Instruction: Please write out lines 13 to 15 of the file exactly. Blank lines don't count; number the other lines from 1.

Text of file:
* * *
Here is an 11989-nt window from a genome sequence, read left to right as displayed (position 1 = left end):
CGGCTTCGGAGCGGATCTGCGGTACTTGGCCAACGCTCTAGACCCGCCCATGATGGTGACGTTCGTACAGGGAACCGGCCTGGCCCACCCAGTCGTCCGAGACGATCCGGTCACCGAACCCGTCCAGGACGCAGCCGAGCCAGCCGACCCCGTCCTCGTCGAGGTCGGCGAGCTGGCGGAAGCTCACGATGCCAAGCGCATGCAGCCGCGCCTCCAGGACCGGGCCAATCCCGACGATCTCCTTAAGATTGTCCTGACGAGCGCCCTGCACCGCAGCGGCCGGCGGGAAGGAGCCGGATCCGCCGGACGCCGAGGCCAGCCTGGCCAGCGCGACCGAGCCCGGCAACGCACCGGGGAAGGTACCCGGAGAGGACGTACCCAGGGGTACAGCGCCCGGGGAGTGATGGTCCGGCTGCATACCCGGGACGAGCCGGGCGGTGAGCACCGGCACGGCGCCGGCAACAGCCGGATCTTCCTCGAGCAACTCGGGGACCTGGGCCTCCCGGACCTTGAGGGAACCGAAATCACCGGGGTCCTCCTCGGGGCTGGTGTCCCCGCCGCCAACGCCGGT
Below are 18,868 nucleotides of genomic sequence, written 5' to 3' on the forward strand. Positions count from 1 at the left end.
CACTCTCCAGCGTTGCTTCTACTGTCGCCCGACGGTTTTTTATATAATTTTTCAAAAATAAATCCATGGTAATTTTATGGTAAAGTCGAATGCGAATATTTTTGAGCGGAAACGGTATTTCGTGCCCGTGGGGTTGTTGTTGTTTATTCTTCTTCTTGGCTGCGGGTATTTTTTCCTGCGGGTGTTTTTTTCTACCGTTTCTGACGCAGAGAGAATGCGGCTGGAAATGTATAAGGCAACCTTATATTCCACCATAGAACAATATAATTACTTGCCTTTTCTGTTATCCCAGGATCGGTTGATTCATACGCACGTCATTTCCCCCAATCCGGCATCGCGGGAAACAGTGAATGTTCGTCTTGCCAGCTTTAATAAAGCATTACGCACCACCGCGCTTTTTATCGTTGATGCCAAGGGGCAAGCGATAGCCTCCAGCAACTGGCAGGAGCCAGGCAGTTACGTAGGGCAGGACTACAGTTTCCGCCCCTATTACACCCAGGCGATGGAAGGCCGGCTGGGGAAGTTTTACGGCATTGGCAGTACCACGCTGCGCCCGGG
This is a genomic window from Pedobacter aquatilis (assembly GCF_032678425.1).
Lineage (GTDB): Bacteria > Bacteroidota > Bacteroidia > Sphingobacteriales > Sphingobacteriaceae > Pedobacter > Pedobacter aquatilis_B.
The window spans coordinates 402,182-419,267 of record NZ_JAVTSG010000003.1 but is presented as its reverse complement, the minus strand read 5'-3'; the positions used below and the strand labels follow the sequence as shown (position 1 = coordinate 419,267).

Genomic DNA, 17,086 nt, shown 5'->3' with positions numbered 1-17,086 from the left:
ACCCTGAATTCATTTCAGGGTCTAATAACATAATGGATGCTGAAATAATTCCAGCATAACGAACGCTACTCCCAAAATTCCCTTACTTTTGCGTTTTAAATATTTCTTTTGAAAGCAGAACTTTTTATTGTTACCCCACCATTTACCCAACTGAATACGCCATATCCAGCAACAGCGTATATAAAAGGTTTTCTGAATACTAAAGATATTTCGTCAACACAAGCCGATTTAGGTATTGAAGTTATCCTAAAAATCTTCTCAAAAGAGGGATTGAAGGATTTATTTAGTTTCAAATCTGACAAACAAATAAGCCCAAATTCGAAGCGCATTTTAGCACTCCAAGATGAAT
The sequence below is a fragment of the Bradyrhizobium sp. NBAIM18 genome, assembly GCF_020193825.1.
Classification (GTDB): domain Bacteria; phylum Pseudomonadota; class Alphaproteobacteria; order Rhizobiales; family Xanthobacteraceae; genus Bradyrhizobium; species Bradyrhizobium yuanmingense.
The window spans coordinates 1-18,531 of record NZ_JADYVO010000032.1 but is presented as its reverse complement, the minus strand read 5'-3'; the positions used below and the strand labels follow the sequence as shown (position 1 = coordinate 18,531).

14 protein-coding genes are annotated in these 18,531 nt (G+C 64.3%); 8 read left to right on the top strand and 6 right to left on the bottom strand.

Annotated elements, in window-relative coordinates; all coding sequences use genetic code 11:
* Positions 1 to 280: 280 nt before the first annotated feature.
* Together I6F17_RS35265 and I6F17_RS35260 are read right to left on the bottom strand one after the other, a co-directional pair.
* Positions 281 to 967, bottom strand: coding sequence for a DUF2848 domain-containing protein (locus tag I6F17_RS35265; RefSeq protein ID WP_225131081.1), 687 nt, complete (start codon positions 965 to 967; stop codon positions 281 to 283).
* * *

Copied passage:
14 protein-coding genes are annotated in these 18,531 nt (G+C 64.3%); 8 read left to right on the top strand and 6 right to left on the bottom strand.

Annotated elements, in window-relative coordinates; all coding sequences use genetic code 11:
* Positions 1 to 280: 280 nt before the first annotated feature.